Bangladesh's worst electricity crisis in a decade

Two boys study at night during load shedding in Bogura
File photo

Bangladesh is facing its worst electricity crisis since 2013, a Reuters analysis of government data shows, due to erratic weather and difficulty paying for fuel imports amid declining forex reserves and value of its currency.

With forecasts for more heatwaves and the peak power-use months of July-October approaching, the country's power minister recently warned that outages in the south Asian country, home to 170 million people, could continue in the coming days.

Bangladesh, the world's second-largest garments exporter behind China supplying global retailers including Walmart, H&M and Zara, has been forced to cut power for 114 days in the first five months of 2023, a Reuters analysis of power grid data showed.

That compares with 113 days in all of 2022.

Power cuts have been most widespread in the late evenings and early mornings, data from the Power Grid Co of Bangladesh showed, with residents and small businesses complaining of unannounced power outages lasting 10-12 hours.

Supply was short of demand by as much as 25 per cent early on Monday, the data showed.

The overall supply deficit widened to an average of 15 per cent in the first week of June, an analysis of the data showed, nearly three times the average 5.2 per cent shortfall in May.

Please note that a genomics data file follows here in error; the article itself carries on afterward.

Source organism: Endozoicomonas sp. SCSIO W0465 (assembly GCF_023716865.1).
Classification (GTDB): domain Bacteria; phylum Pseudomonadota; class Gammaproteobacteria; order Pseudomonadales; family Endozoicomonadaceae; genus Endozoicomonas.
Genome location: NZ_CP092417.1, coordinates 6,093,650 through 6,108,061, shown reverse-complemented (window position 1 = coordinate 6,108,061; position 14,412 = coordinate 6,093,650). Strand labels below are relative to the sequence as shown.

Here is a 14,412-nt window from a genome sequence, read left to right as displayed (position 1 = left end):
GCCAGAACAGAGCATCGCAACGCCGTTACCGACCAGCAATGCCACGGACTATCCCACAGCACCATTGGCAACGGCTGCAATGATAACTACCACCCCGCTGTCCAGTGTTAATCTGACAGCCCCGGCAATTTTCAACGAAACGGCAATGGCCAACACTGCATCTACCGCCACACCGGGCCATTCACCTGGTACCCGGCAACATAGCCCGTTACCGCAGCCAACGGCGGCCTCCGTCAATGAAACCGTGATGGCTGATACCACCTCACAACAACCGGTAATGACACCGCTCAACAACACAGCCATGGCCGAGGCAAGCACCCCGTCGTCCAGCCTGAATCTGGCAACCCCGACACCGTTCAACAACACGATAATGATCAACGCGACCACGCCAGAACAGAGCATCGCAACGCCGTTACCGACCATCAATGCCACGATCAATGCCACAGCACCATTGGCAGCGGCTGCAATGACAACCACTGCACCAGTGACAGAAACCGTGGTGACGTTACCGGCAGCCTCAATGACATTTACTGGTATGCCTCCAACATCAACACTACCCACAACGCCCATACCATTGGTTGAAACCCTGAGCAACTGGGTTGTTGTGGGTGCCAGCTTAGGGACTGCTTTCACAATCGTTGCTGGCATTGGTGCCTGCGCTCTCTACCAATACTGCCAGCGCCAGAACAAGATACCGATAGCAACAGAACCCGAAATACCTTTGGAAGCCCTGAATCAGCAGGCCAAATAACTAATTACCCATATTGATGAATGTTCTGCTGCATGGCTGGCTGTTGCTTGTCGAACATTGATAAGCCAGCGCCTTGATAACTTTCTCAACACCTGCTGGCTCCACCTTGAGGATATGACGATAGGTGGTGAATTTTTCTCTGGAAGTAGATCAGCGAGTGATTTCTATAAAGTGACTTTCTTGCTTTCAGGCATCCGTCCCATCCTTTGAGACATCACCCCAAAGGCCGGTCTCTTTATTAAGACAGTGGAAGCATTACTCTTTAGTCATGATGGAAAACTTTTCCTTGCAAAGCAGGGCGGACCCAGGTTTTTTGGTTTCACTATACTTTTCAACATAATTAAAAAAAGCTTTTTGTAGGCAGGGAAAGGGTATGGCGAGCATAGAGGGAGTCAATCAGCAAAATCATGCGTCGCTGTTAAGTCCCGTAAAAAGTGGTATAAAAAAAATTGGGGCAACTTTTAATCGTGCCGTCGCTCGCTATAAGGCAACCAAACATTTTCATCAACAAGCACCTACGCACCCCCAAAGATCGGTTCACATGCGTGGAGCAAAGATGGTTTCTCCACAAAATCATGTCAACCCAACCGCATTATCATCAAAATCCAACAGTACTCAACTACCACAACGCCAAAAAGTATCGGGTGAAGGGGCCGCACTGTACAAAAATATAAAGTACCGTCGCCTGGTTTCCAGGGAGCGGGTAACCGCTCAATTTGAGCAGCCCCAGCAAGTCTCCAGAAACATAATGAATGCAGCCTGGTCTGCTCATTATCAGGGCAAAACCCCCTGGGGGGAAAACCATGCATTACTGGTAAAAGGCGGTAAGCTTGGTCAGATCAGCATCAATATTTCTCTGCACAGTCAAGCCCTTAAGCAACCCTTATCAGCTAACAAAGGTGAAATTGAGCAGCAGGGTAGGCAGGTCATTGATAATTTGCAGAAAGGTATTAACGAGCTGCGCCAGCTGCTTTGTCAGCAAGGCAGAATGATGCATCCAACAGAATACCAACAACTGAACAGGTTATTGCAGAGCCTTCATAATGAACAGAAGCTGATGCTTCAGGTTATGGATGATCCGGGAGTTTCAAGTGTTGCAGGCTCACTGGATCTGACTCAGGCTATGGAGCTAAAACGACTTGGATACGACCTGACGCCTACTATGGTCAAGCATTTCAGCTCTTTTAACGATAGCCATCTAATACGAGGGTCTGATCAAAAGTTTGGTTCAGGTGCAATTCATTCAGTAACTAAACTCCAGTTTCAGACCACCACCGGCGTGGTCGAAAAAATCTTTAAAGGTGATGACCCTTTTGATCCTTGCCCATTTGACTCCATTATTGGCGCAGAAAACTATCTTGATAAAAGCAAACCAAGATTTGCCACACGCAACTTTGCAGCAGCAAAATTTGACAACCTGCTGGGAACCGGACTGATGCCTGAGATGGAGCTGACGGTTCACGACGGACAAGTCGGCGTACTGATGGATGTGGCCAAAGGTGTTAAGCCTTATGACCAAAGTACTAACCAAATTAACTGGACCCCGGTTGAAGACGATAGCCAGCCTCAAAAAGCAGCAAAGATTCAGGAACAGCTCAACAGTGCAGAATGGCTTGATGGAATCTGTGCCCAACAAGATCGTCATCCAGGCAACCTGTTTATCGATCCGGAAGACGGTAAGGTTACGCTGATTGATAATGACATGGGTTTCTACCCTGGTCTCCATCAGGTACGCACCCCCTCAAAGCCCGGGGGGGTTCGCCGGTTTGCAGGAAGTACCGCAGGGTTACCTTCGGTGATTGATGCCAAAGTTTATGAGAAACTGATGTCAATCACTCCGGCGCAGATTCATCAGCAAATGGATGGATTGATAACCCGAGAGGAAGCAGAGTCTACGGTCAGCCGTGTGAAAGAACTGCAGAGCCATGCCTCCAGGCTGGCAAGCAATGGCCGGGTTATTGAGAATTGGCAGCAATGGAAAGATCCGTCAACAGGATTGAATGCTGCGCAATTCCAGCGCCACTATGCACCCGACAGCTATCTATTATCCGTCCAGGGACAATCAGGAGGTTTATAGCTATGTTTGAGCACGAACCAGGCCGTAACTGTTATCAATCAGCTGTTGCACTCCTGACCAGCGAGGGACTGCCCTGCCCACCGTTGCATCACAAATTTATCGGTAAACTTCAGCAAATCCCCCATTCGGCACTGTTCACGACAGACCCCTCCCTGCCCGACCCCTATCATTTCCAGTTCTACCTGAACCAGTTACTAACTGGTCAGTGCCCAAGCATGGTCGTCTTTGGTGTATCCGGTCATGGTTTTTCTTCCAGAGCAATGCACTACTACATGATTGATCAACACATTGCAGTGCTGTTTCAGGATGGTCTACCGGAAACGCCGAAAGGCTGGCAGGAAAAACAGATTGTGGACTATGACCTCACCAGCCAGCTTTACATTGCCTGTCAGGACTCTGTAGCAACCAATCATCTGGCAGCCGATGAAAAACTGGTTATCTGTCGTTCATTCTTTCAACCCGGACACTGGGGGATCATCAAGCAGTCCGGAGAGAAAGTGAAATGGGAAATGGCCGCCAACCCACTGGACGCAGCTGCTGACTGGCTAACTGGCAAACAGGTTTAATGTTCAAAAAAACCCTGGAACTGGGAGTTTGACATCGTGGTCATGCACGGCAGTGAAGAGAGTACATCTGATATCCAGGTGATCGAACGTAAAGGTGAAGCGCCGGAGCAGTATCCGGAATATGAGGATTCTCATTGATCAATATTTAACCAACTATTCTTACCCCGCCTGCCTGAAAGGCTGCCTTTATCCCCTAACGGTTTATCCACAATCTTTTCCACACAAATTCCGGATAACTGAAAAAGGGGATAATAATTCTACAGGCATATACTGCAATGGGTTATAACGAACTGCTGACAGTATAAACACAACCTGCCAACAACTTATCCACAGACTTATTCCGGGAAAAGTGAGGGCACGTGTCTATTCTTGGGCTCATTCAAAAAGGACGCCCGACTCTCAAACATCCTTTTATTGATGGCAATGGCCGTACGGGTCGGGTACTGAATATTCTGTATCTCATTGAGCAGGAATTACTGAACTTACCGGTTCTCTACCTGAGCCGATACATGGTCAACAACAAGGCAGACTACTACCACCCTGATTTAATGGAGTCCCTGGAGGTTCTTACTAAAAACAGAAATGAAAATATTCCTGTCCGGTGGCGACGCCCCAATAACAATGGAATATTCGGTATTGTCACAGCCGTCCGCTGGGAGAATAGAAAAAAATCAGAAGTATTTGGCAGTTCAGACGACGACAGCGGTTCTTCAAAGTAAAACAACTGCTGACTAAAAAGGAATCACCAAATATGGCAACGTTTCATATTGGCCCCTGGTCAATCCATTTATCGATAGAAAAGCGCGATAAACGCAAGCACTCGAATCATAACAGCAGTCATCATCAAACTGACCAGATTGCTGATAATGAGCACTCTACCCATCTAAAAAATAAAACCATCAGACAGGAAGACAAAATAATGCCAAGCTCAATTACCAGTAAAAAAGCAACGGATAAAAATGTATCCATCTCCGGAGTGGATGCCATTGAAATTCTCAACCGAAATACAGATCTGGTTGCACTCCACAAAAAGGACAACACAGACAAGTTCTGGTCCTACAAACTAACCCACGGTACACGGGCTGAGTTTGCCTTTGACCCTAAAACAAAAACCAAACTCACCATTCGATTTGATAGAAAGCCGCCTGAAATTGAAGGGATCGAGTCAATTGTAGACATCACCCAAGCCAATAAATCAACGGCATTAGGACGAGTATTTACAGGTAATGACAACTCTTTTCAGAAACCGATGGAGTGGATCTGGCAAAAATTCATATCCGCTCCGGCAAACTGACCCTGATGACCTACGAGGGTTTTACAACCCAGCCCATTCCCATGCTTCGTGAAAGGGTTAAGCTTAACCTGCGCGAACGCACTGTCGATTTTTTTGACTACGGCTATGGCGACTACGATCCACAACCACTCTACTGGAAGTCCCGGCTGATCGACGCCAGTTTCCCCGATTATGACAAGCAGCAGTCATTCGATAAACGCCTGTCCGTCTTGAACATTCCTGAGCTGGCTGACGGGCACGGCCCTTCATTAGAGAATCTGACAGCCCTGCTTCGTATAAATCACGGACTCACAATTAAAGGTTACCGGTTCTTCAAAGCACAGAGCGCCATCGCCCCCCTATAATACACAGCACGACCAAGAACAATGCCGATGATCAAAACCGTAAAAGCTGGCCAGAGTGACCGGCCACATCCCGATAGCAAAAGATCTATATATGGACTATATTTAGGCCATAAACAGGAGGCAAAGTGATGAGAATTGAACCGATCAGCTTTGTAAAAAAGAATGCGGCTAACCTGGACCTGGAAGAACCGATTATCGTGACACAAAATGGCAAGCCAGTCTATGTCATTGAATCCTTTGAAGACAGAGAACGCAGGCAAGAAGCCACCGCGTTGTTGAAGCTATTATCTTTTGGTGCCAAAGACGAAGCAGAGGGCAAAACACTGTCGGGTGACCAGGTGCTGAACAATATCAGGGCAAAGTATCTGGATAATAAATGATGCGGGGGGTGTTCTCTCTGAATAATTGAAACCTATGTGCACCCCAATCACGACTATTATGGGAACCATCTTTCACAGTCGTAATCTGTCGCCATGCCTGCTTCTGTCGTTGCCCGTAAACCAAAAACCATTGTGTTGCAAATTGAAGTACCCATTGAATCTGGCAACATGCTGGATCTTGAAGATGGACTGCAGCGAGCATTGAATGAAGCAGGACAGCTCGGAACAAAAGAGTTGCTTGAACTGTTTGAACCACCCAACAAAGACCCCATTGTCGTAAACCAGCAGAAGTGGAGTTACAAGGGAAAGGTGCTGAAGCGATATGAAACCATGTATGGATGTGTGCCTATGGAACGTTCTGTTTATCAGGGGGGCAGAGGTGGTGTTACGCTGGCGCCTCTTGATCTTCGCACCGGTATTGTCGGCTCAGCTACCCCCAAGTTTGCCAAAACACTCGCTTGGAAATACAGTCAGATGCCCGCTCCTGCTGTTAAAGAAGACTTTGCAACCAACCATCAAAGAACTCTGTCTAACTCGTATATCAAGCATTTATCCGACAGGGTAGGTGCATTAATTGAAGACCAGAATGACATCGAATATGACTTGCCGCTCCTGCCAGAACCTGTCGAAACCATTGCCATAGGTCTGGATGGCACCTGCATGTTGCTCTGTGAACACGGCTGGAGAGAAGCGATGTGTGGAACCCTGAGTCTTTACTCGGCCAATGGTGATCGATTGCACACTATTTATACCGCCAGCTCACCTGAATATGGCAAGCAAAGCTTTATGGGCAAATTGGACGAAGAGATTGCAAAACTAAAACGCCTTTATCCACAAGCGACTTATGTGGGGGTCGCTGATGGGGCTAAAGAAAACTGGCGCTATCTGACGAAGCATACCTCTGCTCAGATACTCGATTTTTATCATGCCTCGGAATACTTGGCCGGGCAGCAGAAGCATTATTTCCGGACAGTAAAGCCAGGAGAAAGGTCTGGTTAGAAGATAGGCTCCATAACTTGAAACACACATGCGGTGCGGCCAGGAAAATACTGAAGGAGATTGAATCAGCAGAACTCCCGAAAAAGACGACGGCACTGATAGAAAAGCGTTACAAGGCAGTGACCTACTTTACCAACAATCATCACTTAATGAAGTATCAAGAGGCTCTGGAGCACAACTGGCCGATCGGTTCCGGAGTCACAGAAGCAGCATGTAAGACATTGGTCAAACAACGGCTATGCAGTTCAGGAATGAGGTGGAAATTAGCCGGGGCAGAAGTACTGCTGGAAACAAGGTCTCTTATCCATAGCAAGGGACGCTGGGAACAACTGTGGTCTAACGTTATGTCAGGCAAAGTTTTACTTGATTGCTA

Fuel shortages are the main reason for the supply shortfalls, government data shows.

On Monday, nearly a fourth of the 11.5 gigawatts (GW) of the country's gas-fired power plants and about two-thirds of the 3.4 GW of coal-fired capacity were shut for the day because of a lack of fuel, according to the national grid operator's daily report on its website.

Over 40 per cent of the 7.5 GW of power plants running on diesel and fuel oil could not operate because they lacked fuel, according to the operator.

Bangladesh's state petroleum firm wrote to the power ministry in late April and early May, warning of inability to pay Sinopec, Indian Oil and Vitol for fuel supplies due to a shortage of US dollars, as well as an "alarming decrease in fuel oil reserves."

The value of Bangladesh's taka currency fell by over a sixth during the 12 months through May, and dollar reserves declined by a third to a seven-year low in April.

Power output from coal and liquid fuels has risen at the expense of gas-fired power generation, resulting in higher average power costs, the data showed.

The share of natural gas in power output fell in 2022 because of dwindling local reserves and a lack of long-term deals with global suppliers, although it has risen in the recent months as LNG prices fell. The country recently struck a 15-year LNG deal with QatarEnergy.

Power imports by the energy hungry nation, which has very little renewable capacity, held steady at less than 10 per cent of total supply, the data showed.

Coal dependence for power rose to over 14 per cent in the first five months of 2023, compared to about 8 per cent in all of 2022, while the share of fuel oil and diesel in Bangladesh's generation mix rose in 2022 to the highest level in over a decade.